__rrshift__ Section 26.3.2, “Special methods for binary operators”
__rshift__ Section 26.3.2, “Special methods for binary operators”
__rsub__ Section 26.3.2, “Special methods for binary operators”
__rxor__ Section 26.3.2, “Special methods for binary operators”
__setattr__ Section 26.3.21, “__setattr__(): Intercept all attribute changes”
__setitem__ Section 26.3.22, “__setitem__(): Assign a value to one item of a sequence”
__str__ Section 26.3.4, “Special methods to emulate built-in functions”
__sub__ Section 26.3.2, “Special methods for binary operators”
__unicode__ Section 26.3.4, “Special methods to emulate built-in functions”
__xor__ Section 26.3.2, “Special methods for binary operators”

The most important special method name is the class constructor, .__init__().

Many special methods fall into broad categories:

26.3.1. Rich comparison methods

These special methods allow your class to specify what happens when comparison operators such as “<=” are used, and the left-hand operator is an instance of your class. (In most cases the right-hand operator is also an instance of the same class, but this is not actually required.)

In each case, the calling sequence for the method must look like this:

    def __method__(self, other):
        ...

The self argument is the left-hand operand and the other argument is the operand on the right hand of the operator.

Each method must return a numeric value:

  • A negative number indicates that self precedes other.

  • Zero indicates that self and other are considered equal.

  • A positive number indicates that other precedes self.

  • If the method does not implement the operation, it may return the special value NotImplemented.

OperatorMethod name
==__eq__
>=__ge__
>__gt__
<=__le__
<__lt__
!=__ne__

26.3.2. Special methods for binary operators

Your class can define special methods with these names to tell Python how to handle binary operators such as “*” or “%”. In each case, the calling sequence will look something like this:

    def __method__(self, other):
        ...

The self argument is the left-hand operand, and the other argument is the right-hand operand. Your method will return the result of the operation.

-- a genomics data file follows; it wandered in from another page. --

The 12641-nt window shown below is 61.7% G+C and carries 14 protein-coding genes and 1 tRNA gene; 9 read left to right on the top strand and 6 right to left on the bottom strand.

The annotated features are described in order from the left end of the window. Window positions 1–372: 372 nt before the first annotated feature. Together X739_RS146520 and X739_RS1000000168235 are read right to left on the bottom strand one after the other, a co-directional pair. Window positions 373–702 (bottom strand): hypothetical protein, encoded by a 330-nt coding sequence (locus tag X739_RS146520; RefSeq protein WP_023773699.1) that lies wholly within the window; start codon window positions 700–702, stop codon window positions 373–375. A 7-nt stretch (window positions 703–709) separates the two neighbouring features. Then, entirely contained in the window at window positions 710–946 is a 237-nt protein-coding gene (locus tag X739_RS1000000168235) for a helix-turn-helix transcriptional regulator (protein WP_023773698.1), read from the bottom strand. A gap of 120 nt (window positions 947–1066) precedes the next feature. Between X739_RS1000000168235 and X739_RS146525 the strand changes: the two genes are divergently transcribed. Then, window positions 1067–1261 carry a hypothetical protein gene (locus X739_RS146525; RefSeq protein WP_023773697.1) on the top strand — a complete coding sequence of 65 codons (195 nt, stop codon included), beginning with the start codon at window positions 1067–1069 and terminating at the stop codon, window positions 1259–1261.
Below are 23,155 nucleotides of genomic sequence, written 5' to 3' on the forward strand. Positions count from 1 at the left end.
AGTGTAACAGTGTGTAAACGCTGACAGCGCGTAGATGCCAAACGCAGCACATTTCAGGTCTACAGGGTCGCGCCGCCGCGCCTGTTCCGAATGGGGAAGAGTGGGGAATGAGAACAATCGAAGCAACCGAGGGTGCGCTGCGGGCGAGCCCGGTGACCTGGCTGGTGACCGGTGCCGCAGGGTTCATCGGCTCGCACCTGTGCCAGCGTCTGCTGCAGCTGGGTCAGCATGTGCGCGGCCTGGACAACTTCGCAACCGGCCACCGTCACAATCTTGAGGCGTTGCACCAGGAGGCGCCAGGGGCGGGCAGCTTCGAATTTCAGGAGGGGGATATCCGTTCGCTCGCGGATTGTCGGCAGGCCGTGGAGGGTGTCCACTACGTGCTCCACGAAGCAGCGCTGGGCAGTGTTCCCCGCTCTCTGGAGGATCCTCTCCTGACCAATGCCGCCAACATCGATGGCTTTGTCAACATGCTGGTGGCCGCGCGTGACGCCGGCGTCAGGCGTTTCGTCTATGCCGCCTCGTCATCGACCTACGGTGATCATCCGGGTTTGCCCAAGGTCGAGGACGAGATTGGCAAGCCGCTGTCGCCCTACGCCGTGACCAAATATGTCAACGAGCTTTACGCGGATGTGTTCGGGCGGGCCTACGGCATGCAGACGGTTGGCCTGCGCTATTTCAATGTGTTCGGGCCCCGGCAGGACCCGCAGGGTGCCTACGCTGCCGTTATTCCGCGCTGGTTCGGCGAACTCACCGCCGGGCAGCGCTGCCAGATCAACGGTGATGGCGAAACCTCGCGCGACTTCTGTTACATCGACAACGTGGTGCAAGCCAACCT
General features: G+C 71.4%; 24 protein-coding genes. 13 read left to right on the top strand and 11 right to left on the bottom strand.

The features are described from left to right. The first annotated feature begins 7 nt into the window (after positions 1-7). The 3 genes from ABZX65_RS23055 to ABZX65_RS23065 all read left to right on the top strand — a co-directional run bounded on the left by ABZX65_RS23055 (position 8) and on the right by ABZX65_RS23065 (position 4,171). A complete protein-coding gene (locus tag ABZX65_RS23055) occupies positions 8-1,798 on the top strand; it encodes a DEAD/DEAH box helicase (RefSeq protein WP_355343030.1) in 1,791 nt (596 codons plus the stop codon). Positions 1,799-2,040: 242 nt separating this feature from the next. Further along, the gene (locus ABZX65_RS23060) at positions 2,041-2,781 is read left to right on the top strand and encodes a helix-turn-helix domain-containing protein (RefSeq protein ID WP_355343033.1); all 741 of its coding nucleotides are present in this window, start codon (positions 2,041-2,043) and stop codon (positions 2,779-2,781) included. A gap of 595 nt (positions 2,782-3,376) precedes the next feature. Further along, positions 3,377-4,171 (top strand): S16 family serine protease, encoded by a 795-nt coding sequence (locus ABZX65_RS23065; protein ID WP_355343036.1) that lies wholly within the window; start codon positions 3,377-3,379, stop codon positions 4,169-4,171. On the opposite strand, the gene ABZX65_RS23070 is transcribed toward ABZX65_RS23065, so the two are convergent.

For each operator, you may supply up to three methods:

  • The method in the first column performs the normal operation.

  • The method in the second column is used when the left-hand operand does not support the given operation and the operands have different types. In these methods, self is the right-hand operand and other is the left-hand operand.

  • The third column implements the “augmented assignment” operators such as “+=”. For example, for method __iadd__(self, other), the method must perform the equivalent of “self += other”.

OperatorNormalReversedAugmented
+__add____radd____iadd__
&__and____rand____iand__
/__div____rdiv____idiv__
//__floordiv____rfloordiv____ifloordiv__
<<__lshift____rlshift____ilshift__
%__mod____rmod____imod__
*__mul____rmul____imul__
|__or____ror____ior__
**__pow____rpow____ipow__
>>__rshift____rrshift____irshift__
-__sub____rsub____isub__
^__xor____rxor____ixor__

26.3.3. Unary operator special methods

You can define these special methods in your class to specify what happens when a unary operator such as “-” (negate) is applied to an instance of the class.

In each case, the definition will look like this:

    def __method__(self):
        ...

The method returns the result of the operation.

OperatorMethod
~__invert__
-__neg__
+__pos__

26.3.4. Special methods to emulate built-in functions

You can define special methods that will handle calls to some of Python's built-in functions. The number of arguments will be the same as for the built-in functions, except that self is always the first argument.

For example, a special method to handle calls to function divmod(x, y) will look like this:

    def __divmod__(self, other):
        ...

In this method, the value of the first argument will be passed to self and the second argument to other.

FunctionMethod
abs__abs__
complex__complex__
divmod__divmod__
hex__hex__
int__int__
len__len__
long__long__
mod__mod__
oct__oct__
str__str__
unicode__unicode__

26.3.5. __call__(): What to do when someone calls an instance

If a class has a .__call__() method, its instances can be called as if they were functions.

Any arguments passed in that function call become arguments to the .__call__() method. Example:

>>> class CallMe(object):
...     def __call__(self, *p, **k):
...         print "CallMe instance called with:"